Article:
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Pollination. Definition: transfer of pollen from stamen to stigma Contrast with herbivory. Animals eating plant products but: –1) Most pollinators winged.

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Presentation on theme: "Pollination. Definition: transfer of pollen from stamen to stigma Contrast with herbivory. Animals eating plant products but: –1) Most pollinators winged."— Presentation transcript:

1 Pollination

2 Definition: transfer of pollen from stamen to stigma Contrast with herbivory. Animals eating plant products but: –1) Most pollinators winged –2) If insects, adults involved directly and not larvae –3) Few mammals involved (except bats)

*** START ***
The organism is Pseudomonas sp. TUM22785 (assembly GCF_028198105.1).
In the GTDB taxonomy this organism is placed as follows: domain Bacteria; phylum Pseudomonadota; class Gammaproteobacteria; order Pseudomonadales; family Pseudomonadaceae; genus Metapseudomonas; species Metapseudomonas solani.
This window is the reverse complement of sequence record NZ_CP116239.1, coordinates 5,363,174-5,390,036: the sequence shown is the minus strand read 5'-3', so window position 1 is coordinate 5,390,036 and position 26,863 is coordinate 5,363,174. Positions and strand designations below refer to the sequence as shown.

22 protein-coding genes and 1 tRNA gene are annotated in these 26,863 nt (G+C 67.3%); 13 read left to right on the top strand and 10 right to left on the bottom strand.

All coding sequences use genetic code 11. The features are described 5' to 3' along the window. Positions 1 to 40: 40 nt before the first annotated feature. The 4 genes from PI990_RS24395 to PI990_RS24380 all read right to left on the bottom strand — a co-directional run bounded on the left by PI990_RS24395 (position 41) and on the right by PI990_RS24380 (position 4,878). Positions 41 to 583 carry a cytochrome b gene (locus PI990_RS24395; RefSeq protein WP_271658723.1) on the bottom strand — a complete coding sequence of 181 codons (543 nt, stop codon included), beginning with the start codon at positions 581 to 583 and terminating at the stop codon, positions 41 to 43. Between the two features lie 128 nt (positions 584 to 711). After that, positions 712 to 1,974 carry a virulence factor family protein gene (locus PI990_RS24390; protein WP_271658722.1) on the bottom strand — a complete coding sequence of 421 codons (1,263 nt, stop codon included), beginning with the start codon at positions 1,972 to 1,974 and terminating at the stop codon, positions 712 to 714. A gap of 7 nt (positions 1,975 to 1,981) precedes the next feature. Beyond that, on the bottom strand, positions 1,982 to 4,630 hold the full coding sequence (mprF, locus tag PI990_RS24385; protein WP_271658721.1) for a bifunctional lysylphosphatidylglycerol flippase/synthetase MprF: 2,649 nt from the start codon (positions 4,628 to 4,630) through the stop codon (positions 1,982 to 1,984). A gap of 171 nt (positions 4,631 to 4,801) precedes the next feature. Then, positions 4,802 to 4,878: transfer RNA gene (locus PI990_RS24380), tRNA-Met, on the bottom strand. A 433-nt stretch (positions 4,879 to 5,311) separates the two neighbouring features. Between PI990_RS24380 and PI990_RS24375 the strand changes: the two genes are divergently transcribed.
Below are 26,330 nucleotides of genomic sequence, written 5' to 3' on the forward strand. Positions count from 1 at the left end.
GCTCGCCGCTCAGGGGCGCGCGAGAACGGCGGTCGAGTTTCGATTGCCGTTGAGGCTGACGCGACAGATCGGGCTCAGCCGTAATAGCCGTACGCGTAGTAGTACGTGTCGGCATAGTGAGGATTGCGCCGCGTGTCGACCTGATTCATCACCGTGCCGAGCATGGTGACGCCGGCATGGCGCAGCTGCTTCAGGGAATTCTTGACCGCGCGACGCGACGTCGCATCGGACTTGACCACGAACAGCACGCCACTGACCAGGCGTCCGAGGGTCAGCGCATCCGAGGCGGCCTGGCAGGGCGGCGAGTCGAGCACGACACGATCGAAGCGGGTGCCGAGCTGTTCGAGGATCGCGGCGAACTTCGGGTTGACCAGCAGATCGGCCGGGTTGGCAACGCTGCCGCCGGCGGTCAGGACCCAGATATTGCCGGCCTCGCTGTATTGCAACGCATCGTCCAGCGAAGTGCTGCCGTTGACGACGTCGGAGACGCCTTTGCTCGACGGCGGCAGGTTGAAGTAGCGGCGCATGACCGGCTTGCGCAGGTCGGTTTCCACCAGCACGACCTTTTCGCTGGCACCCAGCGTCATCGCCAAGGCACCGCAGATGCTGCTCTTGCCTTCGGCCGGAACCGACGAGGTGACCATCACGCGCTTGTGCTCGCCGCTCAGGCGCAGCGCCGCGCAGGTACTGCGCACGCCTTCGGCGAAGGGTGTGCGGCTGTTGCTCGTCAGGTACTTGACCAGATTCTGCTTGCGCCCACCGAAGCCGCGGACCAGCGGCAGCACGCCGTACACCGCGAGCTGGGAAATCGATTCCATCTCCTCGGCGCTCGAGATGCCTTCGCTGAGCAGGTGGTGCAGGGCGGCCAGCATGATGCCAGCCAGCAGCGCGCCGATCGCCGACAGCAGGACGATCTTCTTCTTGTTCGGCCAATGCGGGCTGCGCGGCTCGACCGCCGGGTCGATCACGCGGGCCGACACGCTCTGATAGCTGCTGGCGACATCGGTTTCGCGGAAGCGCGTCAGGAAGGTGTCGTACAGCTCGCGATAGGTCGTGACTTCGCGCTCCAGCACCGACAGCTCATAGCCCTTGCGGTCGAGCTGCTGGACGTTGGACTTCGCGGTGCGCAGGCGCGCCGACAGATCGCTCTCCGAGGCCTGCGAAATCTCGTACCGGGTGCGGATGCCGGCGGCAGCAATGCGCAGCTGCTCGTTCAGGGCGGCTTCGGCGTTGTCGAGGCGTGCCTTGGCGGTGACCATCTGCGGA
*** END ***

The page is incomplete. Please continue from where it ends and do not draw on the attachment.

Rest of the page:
3 The flower Parts (see Fig. 6-1 in text)

4 Life Cycle Example of sporic meiosis: Gametophytes make gametes BY MITOSIS Zygote grows into diploid individual called sporophyte Sporophyte makes meiospores BY MEIOSIS Two bodies in one cycle: alternation of generations

5 Life Cycle Overview:

6 Life Cycle Overview: Fertilization: union of sperm with egg to form zygote

7 Floral variation Parts may be fused Example, petals fused to each other. Snapdragon flower

8 Floral variation Parts may be fused Example, petals fused to each other Like parts fused: connation (ex., petals to petals) Unlike parts fused: adnation (ex., stamens to petals). Snapdragon flower

9 Floral variation Fusing of petals can form floral tube (nectar made at bottom) Only long-tongued pollinators can reach it. Anisacanthus (Acanthaceae) flower

10 Floral variation Flowers with both stamens and pistils: perfect flowers Another kind of perfection….